Scapholunate ligament repair/reconstruction

The scapholunate ligament is a ‘C’ shaped ligament that connects the scaphoid bone in the wrist to the lunate bone. It is a crucial stabiliser of the wrist. Scapholunate ligament injuries occur most commonly from high impact injuries on a hyperextended wrist such as falling on an outstretched hand, falls from heights or in motorcycle accidents. Injuries to the scapholunate ligament are the most frequent cause of carpal instability in the wrist.

 

During the operation, an incision will be made on the dorsal wrist. Following the surgery, but still during the procedure, a forearm-based plaster backslab will be applied. The incision will be closed with sutures and be protected by a waterproof dressing and the arm will be in a sling.

 

The following is an example of a scapholunate ligament reconstruction. The reconstruction could utilize either parts of a patient’s tendon, or synthetic ligament, or a combination of both.

Post-operative rehabilitation (developed in conjunction with Melbourne Hand Therapy)

Given the importance of the scapholunate ligament to wrist stability, it is vital it be protected during the healing process. Keep all dressings/bandages intact and dry until the first post-operative appointment with Kemble or a hand therapist. A plastic bag tied above the elbow to prevent the arm from getting wet can be used during showering, or alternatively a one-handed bath can be taken. Kemble will review the wound and advise it is able to get wet.

 

0-2 weeks after surgery

  • Arm must be kept elevated at all times. This is particularly important in the first 5-7 days post-surgery. This helps to reduce swelling. A pillow can be used to prop-up the arm when seated or lying down; 

  • Finger movement should begin early and regularly and unaffected joints – such as shoulder and elbow – should also continue to be moved to avoid stiffness.

Weeks 2-4 post surgery:

  • Cast to be removed 10-14 days post-operation;

  • A thermoplastic splint to be fabricated by a hand therapist;

  • Splint to continue full-time except for hygiene reasons and when exercising;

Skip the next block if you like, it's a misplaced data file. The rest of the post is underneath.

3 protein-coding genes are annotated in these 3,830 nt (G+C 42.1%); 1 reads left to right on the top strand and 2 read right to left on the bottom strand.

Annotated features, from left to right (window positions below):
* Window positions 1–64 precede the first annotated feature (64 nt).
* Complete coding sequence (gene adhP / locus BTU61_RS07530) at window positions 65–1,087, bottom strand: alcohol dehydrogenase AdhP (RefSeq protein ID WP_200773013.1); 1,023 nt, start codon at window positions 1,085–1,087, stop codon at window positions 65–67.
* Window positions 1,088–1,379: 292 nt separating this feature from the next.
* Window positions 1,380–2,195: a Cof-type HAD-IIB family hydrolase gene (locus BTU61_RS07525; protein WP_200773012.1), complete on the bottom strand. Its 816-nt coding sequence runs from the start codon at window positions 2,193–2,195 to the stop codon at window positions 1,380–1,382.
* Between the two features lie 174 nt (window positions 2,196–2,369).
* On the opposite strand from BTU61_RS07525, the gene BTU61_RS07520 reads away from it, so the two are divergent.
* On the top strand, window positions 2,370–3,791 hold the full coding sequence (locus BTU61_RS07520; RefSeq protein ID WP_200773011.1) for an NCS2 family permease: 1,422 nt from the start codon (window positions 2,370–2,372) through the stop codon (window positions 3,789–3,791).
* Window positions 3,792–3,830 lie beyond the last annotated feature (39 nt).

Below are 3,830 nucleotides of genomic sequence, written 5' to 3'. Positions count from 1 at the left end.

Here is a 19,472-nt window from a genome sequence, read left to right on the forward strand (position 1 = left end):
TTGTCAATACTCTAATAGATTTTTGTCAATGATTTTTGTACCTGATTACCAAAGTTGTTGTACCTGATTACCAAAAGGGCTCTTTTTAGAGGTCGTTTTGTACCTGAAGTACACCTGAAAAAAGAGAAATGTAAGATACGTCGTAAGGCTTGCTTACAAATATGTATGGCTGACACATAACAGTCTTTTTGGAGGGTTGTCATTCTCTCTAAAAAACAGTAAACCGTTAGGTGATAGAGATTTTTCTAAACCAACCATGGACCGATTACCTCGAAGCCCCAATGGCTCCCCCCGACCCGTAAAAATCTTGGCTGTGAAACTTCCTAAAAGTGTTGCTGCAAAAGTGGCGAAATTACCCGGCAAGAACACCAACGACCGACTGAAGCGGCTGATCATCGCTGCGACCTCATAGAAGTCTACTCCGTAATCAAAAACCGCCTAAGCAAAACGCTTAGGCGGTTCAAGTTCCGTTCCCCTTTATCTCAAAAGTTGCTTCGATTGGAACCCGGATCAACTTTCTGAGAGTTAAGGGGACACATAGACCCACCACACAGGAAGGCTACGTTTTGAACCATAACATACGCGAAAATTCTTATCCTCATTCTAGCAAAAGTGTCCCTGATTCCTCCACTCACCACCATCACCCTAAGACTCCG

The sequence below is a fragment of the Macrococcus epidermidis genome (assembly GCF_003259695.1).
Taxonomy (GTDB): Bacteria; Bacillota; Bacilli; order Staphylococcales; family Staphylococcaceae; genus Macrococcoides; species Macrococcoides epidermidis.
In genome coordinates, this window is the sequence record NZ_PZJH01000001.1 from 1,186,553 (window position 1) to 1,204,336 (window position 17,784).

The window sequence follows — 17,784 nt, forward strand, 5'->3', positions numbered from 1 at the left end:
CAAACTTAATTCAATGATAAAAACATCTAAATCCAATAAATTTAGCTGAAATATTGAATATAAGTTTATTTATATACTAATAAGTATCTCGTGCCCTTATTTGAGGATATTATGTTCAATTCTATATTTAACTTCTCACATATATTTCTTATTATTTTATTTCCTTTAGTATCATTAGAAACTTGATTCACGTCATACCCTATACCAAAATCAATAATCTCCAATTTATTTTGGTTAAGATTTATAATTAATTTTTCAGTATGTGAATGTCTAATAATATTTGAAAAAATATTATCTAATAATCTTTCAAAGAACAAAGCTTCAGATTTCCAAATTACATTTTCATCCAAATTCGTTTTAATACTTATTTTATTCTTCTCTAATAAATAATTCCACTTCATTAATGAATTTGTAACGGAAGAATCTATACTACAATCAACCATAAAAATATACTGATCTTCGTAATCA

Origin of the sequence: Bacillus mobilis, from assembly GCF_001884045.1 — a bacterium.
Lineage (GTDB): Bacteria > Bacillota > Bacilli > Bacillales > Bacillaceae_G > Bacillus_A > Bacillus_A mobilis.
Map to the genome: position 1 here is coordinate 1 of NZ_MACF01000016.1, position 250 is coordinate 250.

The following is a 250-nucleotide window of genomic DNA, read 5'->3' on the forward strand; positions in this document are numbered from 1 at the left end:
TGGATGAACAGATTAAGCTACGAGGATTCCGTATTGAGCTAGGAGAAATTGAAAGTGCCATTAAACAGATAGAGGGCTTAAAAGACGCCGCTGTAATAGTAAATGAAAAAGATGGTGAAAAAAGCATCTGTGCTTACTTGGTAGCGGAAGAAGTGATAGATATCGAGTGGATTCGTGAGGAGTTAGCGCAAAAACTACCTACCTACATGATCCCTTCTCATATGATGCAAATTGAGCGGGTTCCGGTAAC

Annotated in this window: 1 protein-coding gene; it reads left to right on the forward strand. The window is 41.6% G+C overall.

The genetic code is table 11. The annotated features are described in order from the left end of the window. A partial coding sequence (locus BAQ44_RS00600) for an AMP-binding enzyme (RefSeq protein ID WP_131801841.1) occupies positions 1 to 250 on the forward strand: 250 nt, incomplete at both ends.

• Wound to be checked, dressing changed, and sutures removed as necessary;

  • Safe to begin a ‘dart thrower’s’ motion as well as active rotation exercises prescribed by a hand therapist which do not stress the repair;

  • Some pain is normal and patients should be encouraged to continue to try and move the wrists;. 

  • Begin scar massage;

  • Light functional tasks with the hand in a splint- such as eating, dressing and using a phone – should commence.

 

Weeks 6 post surgery:

  • Rehabilitation exercises to be upgraded to full wrist range exercises, active and passive;

  • Ligament retraining exercises prescribed to improve wrist function;

  • Continue to avoid weight bearing activities.

Weeks 8 post surgery:

  • Strength and ligament retraining exercises to continue and possibly be upgraded;

  • Weight bearing exercises to commence.

Return to activity

  • The speed of healing and a return to sport timetable differs for every patient.  However, this generally does not occur before 12 weeks post-operation and only with a therapist’s input.

Possible complications of this injury/procedure

  • Ligament not healing adequately;

  • Ligament re-tearing despite initial healing;

  • Ongoing instability and secondary arthritic changes.

©2020 Kemble Wang Orthopaedics

 

Disclaimer: All information provided on this webpage should be considered as general guidelines. Actual practice and (expected) outcomes may differ in your case. The contents has been created online for information purposes only. It is not intended to be a substitute for specific advice from either Kemble Wang or your other healthcare practitioners